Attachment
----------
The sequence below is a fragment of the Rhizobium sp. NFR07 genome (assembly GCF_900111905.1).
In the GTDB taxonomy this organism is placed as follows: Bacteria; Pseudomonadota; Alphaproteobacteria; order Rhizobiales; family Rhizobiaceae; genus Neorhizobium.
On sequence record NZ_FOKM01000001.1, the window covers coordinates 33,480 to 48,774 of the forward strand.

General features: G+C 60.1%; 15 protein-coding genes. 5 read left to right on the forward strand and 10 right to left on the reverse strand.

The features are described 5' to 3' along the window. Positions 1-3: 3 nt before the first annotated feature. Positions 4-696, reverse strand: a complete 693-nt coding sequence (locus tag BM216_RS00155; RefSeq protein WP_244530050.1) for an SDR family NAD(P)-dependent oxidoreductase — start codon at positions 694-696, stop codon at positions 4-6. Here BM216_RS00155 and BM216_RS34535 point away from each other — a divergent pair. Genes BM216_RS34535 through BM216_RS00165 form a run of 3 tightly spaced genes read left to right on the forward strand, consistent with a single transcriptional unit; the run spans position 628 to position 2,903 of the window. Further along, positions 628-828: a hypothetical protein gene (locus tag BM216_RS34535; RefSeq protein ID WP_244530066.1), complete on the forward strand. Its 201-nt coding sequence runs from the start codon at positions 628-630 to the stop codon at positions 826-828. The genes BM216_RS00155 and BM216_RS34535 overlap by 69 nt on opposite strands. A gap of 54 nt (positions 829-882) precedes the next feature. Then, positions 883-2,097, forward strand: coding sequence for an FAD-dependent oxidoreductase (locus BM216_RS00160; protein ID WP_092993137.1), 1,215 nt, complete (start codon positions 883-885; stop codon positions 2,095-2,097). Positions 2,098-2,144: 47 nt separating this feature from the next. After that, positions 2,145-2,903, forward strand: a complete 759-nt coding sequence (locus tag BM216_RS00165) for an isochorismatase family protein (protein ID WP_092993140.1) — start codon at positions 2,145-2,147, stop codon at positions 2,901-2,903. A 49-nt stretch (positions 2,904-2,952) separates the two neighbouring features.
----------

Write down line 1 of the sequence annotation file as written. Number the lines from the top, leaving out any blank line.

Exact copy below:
The sequence below is a fragment of the Rhizobium sp. NFR07 genome (assembly GCF_900111905.1).